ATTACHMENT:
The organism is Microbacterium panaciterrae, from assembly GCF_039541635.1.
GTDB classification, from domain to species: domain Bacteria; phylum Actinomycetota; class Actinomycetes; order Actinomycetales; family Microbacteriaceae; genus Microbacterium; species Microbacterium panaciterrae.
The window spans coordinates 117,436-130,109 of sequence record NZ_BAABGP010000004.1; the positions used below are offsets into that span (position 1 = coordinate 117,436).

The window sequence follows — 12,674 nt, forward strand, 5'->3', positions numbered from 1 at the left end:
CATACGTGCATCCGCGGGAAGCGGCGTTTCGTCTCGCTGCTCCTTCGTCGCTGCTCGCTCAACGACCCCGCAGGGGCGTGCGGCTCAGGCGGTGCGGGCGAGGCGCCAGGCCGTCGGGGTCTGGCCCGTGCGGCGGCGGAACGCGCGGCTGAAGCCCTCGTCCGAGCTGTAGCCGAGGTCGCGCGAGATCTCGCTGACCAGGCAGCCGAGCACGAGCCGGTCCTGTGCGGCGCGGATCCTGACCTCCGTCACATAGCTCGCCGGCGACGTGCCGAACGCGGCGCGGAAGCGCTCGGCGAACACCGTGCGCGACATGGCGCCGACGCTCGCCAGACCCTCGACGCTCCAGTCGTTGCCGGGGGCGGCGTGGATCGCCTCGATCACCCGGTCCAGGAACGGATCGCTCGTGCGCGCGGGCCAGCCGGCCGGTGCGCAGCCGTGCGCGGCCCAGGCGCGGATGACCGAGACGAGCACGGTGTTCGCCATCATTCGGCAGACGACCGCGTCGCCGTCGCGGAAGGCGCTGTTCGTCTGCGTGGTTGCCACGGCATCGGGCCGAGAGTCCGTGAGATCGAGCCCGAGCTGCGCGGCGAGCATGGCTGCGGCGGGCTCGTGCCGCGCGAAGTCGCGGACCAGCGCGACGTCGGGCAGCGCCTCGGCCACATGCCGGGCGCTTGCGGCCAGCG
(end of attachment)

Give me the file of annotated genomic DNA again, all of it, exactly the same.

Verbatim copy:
The organism is Microbacterium panaciterrae, from assembly GCF_039541635.1.
GTDB classification, from domain to species: domain Bacteria; phylum Actinomycetota; class Actinomycetes; order Actinomycetales; family Microbacteriaceae; genus Microbacterium; species Microbacterium panaciterrae.
The window spans coordinates 117,436-130,109 of sequence record NZ_BAABGP010000004.1; the positions used below are offsets into that span (position 1 = coordinate 117,436).

The window sequence follows — 12,674 nt, forward strand, 5'->3', positions numbered from 1 at the left end:
CATACGTGCATCCGCGGGAAGCGGCGTTTCGTCTCGCTGCTCCTTCGTCGCTGCTCGCTCAACGACCCCGCAGGGGCGTGCGGCTCAGGCGGTGCGGGCGAGGCGCCAGGCCGTCGGGGTCTGGCCCGTGCGGCGGCGGAACGCGCGGCTGAAGCCCTCGTCCGAGCTGTAGCCGAGGTCGCGCGAGATCTCGCTGACCAGGCAGCCGAGCACGAGCCGGTCCTGTGCGGCGCGGATCCTGACCTCCGTCACATAGCTCGCCGGCGACGTGCCGAACGCGGCGCGGAAGCGCTCGGCGAACACCGTGCGCGACATGGCGCCGACGCTCGCCAGACCCTCGACGCTCCAGTCGTTGCCGGGGGCGGCGTGGATCGCCTCGATCACCCGGTCCAGGAACGGATCGCTCGTGCGCGCGGGCCAGCCGGCCGGTGCGCAGCCGTGCGCGGCCCAGGCGCGGATGACCGAGACGAGCACGGTGTTCGCCATCATTCGGCAGACGACCGCGTCGCCGTCGCGGAAGGCGCTGTTCGTCTGCGTGGTTGCCACGGCATCGGGCCGAGAGTCCGTGAGATCGAGCCCGAGCTGCGCGGCGAGCATGGCTGCGGCGGGCTCGTGCCGCGCGAAGTCGCGGACCAGCGCGACGTCGGGCAGCGCCTCGGCCACATGCCGGGCGCTTGCGGCCAGCG